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 2 years ago
Use power series to solve the differential equation
\[y''+xy'+y=0\]
\[y=\sum_{n=0}^{\infty}\]
\[y'=\sum_{n=1}^{\infty}a_nnx^{n1}\]
\[y''=\sum{n=2}^{\infty}n(n1)a_nx^{2}\]
\[\sum_{n=0}^{\infty}(n+2)(n+1)a_{n+2}x^n+\sum_{n=0}^{\infty}a_nx^n=0\]
\[\sum_{n=0}^{\infty}x^n\left[(n+2)(n+1)a_{n+2}+a_nn+a_n\right]=0\]
\[a_{n+2}=\frac{a_n}{n+2}\]
 2 years ago
Use power series to solve the differential equation \[y''+xy'+y=0\] \[y=\sum_{n=0}^{\infty}\] \[y'=\sum_{n=1}^{\infty}a_nnx^{n1}\] \[y''=\sum{n=2}^{\infty}n(n1)a_nx^{2}\] \[\sum_{n=0}^{\infty}(n+2)(n+1)a_{n+2}x^n+\sum_{n=0}^{\infty}a_nx^n=0\] \[\sum_{n=0}^{\infty}x^n\left[(n+2)(n+1)a_{n+2}+a_nn+a_n\right]=0\] \[a_{n+2}=\frac{a_n}{n+2}\]

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MathSofiya
 2 years ago
Best ResponseYou've already chosen the best response.1I can't seem to figure out the pattern \[n=0:a_2=\frac{a_0}{2!}\] \[n=2:a_4=\frac{a_0}{3!}\] \[n=4:a_6=\frac{a_0}{36}\]

MathSofiya
 2 years ago
Best ResponseYou've already chosen the best response.1the 36 kinda threw me off

Algebraic!
 2 years ago
Best ResponseYou've already chosen the best response.0did you forget the 'x' in x*y' ?

MathSofiya
 2 years ago
Best ResponseYou've already chosen the best response.1because before the x it was \[y'=\sum_{n=1}^{\infty}a_nnx^{n1}\]

Algebraic!
 2 years ago
Best ResponseYou've already chosen the best response.0bit hard to follow your work since things are missing. I honor you for putting so much info into your question statement though:) refreshing change from " solve y=4x +5"

MathSofiya
 2 years ago
Best ResponseYou've already chosen the best response.1I can write it all out of you want me to

MathSofiya
 2 years ago
Best ResponseYou've already chosen the best response.1I don't know anymore

MathSofiya
 2 years ago
Best ResponseYou've already chosen the best response.1@Outkast3r09 watcha think?

Algebraic!
 2 years ago
Best ResponseYou've already chosen the best response.0factorial of the evens, not sure how to express that... n=0 1/2 n=2 1/(2*4) n=4 1/(2*4*6) n=6 1/(2*4*6*8)

MathSofiya
 2 years ago
Best ResponseYou've already chosen the best response.1we've got something there!

Algebraic!
 2 years ago
Best ResponseYou've already chosen the best response.0and a sign changing term...

Algebraic!
 2 years ago
Best ResponseYou've already chosen the best response.0could also do \[\frac{ 1 }{ 2^{k}k! }\]

MathSofiya
 2 years ago
Best ResponseYou've already chosen the best response.1but would the k! work?

MathSofiya
 2 years ago
Best ResponseYou've already chosen the best response.1I think I've done enough math for tonight...g'night!

Algebraic!
 2 years ago
Best ResponseYou've already chosen the best response.0\[\frac{ 1 }{ 2^{1} 1!}, \frac{ 1 }{ 2^{2} 2!}, \frac{ 1 }{ 2^{3} 3!},\frac{ 1 }{ 2^{4} 4!}\] \[= 1/2, 1/8, 1/48, 1/384\]

Outkast3r09
 2 years ago
Best ResponseYou've already chosen the best response.1definitely an alternating series interp

MathSofiya
 2 years ago
Best ResponseYou've already chosen the best response.1\[y=\sum_{n=0}^{\infty}a_nx^n=a_0\sum_{n=0}^{\infty}(1)^{2k}\frac{x^{2k}}{2^kk!}\]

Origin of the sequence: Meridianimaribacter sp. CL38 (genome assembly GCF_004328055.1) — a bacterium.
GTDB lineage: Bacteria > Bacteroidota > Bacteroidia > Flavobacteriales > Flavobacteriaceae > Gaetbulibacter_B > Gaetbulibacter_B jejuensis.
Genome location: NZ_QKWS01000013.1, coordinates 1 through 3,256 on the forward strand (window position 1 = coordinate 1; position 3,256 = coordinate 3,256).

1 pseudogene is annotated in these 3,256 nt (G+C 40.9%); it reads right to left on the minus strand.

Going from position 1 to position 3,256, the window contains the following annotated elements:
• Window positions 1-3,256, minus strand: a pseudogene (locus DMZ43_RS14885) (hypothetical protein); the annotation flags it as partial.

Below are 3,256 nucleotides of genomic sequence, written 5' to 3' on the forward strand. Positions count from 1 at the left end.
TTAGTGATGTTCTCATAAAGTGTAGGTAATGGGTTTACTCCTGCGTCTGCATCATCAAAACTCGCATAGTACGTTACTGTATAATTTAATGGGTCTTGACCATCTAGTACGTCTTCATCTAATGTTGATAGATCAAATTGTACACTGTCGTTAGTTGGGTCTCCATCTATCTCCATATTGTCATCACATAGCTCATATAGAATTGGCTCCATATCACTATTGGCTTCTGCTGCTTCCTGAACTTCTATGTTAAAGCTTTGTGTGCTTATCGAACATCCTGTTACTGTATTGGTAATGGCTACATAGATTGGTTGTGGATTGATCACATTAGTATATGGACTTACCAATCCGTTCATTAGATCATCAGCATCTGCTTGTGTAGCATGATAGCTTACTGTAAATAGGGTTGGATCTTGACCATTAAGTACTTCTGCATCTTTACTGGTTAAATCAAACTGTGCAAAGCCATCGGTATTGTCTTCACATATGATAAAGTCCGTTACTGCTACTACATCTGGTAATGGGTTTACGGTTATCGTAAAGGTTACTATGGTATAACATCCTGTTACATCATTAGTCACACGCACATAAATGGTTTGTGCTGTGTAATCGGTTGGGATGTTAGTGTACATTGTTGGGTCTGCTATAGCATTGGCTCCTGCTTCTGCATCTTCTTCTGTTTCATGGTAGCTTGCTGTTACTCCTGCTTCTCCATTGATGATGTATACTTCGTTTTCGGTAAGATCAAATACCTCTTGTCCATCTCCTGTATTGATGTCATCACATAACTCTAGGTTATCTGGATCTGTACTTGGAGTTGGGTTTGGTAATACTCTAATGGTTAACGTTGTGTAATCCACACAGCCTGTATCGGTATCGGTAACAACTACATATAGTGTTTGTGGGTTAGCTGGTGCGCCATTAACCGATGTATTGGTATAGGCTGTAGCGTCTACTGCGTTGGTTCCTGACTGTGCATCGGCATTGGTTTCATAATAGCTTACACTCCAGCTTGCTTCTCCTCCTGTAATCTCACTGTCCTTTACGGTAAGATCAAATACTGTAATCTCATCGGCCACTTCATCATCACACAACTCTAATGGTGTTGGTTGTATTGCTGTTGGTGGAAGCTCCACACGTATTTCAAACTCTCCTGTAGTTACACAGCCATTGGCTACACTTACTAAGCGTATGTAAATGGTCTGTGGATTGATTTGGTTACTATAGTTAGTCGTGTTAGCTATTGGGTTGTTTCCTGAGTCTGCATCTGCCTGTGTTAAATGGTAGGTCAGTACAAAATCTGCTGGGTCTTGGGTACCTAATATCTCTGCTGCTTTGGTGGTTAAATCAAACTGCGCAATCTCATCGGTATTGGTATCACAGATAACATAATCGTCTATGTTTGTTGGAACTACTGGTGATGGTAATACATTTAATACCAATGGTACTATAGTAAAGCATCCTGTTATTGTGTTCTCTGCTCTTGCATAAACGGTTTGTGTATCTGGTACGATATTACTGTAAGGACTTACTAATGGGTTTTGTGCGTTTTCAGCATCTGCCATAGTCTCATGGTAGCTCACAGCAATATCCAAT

MathSofiya
 2 years ago
Best ResponseYou've already chosen the best response.1@Outkast3r09 @Algebraic!

MathSofiya
 2 years ago
Best ResponseYou've already chosen the best response.1for the even numbers

MathSofiya
 2 years ago
Best ResponseYou've already chosen the best response.1this is what I get for the odds \[n=1:a_3=\frac{a_1}{3}=\frac{a_1}{3\cdot1}\] \[n=3:a_5=\frac{a_1}{15}=\frac{a_1}{5\cdot3\cdot1}\] \[n=5:a_7=\frac{a_1}{105}=\frac{a_1}{7\cdot5\cdot3\cdot1}\]

Outkast3r09
 2 years ago
Best ResponseYou've already chosen the best response.1best way to do this is just to do all these together and then let a1=1 and a2 = 0 \[0+\frac{1}{3*1}x+0+\frac{1}{5*3*1}x^3+0+\frac{1}{7*5*3*1}x^5\]

Outkast3r09
 2 years ago
Best ResponseYou've already chosen the best response.1so your x corresponds to \[x^{2k1}\]

Outkast3r09
 2 years ago
Best ResponseYou've already chosen the best response.1the negatives are constant with each n so you can write that as \[(1)^k\]

MathSofiya
 2 years ago
Best ResponseYou've already chosen the best response.1I would agree, but how do we put the denominator in terms of k's? (2k+1)!

Outkast3r09
 2 years ago
Best ResponseYou've already chosen the best response.1\[\sum_{n=0} ^\infty \frac{(1)^kx^{2k1}}{1*3*5*7*.....(2k+1)}\]

Outkast3r09
 2 years ago
Best ResponseYou've already chosen the best response.1i believe this is your series =]

Outkast3r09
 2 years ago
Best ResponseYou've already chosen the best response.1This is right lol i overlookd my own self haha

Outkast3r09
 2 years ago
Best ResponseYou've already chosen the best response.1however i'm thinking that your zero term is outside not sure =/

MathSofiya
 2 years ago
Best ResponseYou've already chosen the best response.1so when we say (2k+1)! Let's try it for k=3 \[\sum_{n=0} ^\infty \frac{(1)^3x^{2\cdot31}}{1*3*5*7*.....(2\cdot3+1)}\]

Outkast3r09
 2 years ago
Best ResponseYou've already chosen the best response.1what 1*3*5*7*.....(2k+1) means is that you continuously keep the one before it so for n=0 you get 2(0)+1 = 1, next do n=1 1*(2*1+1)=3 so now you have for n=1 , 1*3 I wouldn't write it as 7! because that is 7*6*5*4*3*2*1

Outkast3r09
 2 years ago
Best ResponseYou've already chosen the best response.1write it as 1*3*5*7

MathSofiya
 2 years ago
Best ResponseYou've already chosen the best response.1oh ok, so I'm allowed to write it as \[1*3*5*....(2k+1)\] I thought I had to write the whole denominator in terms of k, but that makes sense now
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